The aforementioned hen
A bulb of large-cloved violet and cream veined garlic (French is best)
A medium carrot (purple if possible)
A bunch of fresh rosemary
A handful of small basil leaves
A bay leaf
Extra virgin olive oil
Release the hen from its elasticated confines and untuck the legs from the cavity. Place it on its side and press down very hard until you hear the bones crack: all the lovely marrow will moisten and enrich the hen inside. Halve the lemon, hold the hen upright and squeeze the juice into the cavity. Tuck the lemon half deep inside the hen, followed by the bulb of garlic - simply cut in half, skin and all, the rosemary, basil leaves, bay leaf, and the carrot cut into batons. Drizzle olive oil with abandon all over the bird's skin and rub in; then grind a good quantity of salt all over so it will crisp up deliciously.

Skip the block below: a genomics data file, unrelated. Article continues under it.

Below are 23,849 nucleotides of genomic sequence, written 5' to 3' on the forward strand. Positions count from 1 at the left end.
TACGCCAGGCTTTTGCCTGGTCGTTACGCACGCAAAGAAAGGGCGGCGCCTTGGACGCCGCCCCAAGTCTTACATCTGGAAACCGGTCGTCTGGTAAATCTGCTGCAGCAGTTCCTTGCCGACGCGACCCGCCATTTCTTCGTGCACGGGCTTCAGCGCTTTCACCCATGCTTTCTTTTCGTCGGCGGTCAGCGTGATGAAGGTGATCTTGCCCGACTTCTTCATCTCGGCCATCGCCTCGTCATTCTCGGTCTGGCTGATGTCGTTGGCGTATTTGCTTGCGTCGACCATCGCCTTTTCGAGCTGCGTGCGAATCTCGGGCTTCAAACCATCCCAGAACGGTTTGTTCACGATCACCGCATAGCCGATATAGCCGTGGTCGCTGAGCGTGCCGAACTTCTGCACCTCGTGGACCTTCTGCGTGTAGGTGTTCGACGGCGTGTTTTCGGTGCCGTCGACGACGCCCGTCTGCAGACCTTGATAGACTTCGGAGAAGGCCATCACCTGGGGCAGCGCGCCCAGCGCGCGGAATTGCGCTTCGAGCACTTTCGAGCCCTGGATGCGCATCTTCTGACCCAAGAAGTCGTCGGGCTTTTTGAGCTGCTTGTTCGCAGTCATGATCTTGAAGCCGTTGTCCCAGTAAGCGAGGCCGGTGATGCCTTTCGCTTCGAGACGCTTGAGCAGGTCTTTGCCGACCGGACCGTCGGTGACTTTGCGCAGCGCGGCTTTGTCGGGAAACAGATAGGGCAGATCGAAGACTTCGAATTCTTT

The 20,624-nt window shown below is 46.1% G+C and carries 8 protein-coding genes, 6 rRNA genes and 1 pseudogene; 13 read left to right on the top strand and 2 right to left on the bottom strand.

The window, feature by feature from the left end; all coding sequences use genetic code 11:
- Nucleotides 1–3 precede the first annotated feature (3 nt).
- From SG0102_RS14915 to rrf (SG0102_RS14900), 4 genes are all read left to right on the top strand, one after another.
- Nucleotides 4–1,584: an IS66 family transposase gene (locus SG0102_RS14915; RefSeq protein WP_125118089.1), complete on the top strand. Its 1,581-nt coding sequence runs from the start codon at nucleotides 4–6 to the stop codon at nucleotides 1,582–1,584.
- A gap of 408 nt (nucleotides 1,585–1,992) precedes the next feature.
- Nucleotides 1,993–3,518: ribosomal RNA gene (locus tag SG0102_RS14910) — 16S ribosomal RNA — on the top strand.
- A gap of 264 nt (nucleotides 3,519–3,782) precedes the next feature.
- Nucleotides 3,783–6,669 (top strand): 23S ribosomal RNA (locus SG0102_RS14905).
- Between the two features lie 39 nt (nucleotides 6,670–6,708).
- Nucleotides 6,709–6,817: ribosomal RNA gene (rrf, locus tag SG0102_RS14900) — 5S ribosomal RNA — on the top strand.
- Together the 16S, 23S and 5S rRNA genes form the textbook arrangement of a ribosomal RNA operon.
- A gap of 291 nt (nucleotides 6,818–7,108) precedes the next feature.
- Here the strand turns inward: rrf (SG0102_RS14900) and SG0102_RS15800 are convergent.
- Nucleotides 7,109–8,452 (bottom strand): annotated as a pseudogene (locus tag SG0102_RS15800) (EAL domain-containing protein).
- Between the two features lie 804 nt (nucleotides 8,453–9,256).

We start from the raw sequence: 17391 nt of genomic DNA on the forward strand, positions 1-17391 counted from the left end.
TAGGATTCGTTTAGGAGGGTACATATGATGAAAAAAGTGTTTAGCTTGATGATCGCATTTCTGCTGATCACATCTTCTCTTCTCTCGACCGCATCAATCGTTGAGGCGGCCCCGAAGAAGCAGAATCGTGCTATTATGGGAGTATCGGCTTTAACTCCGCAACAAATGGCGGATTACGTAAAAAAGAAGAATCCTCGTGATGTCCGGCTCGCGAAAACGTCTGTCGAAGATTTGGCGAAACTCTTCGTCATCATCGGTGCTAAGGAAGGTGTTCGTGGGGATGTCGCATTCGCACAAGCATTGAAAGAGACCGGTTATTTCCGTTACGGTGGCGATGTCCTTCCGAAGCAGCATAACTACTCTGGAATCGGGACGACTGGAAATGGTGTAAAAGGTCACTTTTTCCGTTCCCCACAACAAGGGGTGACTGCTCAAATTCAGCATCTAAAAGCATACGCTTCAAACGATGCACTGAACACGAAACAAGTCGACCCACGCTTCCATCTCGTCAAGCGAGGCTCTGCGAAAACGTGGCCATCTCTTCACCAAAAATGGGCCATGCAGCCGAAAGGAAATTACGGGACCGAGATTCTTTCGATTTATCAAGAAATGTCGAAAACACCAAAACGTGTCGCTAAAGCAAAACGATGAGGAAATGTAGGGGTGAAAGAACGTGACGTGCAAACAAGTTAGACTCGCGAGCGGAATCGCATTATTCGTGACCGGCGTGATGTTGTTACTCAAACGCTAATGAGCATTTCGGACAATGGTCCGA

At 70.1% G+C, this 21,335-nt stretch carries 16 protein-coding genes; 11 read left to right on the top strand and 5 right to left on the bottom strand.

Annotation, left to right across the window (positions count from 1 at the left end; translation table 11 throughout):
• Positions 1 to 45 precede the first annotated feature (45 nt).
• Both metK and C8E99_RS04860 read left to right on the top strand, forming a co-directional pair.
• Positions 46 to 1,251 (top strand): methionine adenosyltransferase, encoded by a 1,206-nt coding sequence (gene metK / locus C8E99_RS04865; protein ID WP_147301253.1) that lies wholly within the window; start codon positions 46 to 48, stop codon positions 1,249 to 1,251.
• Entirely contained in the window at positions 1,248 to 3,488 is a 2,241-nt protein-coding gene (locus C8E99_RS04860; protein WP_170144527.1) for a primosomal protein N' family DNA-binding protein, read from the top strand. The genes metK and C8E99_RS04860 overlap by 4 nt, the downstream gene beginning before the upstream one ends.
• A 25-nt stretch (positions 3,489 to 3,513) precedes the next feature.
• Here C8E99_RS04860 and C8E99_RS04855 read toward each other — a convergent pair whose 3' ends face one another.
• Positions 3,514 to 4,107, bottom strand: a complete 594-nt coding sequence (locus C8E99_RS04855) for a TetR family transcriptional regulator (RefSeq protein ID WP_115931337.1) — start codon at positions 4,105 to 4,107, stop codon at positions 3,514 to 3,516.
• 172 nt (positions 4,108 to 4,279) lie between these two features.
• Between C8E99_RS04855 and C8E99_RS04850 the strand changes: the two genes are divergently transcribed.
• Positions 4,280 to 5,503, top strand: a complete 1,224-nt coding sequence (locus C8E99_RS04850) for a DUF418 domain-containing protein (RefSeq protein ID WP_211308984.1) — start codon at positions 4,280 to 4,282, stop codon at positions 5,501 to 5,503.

Roast in a shallow tin at Gas Mark 5, basting 3-4 times during cooking. A small to medium hen will take around an hour and a half. When roasting my potatoes - parboil some Desiree or King Edwards and, when draining, 'fluffle' them in the colander so that the outsides are all flaky, put in a china dish and pour over around half the chicken cooking liquor, add around an ounce of butter and a little salt - I like to put the hen in the very bottom of the oven for the first twenty minutes of the potatoes' cooking time, and then allow to rest out of the oven for a further twenty minutes whilst you turn up your oven to around Gas Mark 7 to encourage the potatoes to crisp.
A quick and simple gravy can be made by removing the hen stuffing and adding it to the pan juices; throw in a large glass of dry white wine and simmer over a medium burner until the alcohol's evaporated. Pass through a sieve.
I like to serve my hen with asparagus tips, broccoli and cauliflower simmered in a court bouillon, fresh green peas, lightly sauteed savoy cabbage with spinach and red onion, and baby carrots.